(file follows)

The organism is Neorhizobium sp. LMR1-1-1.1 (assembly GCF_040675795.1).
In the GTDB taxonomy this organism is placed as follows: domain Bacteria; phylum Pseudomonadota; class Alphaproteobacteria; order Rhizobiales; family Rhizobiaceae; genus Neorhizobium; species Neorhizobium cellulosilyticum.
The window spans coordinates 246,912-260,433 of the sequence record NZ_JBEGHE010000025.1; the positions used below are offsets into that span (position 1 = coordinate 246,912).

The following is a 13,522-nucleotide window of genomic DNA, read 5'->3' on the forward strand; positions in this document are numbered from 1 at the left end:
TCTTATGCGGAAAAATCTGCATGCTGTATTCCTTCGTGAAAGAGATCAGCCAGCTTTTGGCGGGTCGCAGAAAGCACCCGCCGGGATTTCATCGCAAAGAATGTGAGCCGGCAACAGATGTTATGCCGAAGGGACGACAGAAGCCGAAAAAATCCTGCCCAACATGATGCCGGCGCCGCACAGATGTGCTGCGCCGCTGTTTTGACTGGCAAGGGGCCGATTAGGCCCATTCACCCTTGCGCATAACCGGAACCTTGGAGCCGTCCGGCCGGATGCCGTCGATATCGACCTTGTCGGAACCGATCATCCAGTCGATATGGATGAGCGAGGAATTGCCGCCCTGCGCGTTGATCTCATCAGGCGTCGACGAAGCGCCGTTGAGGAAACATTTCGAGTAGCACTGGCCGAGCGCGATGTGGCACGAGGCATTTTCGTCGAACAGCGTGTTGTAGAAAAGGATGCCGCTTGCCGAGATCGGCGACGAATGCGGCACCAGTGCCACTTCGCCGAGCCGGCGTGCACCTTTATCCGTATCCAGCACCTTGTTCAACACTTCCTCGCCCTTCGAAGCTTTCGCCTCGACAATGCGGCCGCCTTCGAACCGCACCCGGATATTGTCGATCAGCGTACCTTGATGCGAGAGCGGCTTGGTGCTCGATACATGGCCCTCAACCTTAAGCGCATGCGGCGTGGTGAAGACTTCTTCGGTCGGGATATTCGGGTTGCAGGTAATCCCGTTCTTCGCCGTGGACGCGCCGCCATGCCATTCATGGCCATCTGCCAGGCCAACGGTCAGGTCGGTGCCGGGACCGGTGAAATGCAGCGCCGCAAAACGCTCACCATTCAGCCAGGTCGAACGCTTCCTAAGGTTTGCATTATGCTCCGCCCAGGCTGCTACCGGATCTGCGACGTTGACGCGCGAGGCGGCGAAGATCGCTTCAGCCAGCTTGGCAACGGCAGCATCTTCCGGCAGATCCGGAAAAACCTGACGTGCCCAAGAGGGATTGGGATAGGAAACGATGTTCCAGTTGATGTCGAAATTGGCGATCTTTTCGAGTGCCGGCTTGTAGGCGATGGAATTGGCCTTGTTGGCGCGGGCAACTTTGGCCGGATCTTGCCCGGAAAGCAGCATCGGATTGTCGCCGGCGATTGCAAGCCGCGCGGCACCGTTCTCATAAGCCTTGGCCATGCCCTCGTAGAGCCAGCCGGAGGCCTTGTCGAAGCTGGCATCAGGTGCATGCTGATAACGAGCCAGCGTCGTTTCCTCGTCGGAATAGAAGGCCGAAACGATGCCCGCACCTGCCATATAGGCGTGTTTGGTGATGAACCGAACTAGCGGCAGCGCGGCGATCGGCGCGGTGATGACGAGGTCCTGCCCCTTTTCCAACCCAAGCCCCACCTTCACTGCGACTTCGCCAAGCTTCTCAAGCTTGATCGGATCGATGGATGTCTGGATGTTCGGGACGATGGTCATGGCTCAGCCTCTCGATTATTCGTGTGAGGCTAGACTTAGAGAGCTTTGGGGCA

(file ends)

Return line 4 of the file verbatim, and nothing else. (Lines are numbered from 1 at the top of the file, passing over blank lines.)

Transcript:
The following is a 13,522-nucleotide window of genomic DNA, read 5'->3' on the forward strand; positions in this document are numbered from 1 at the left end: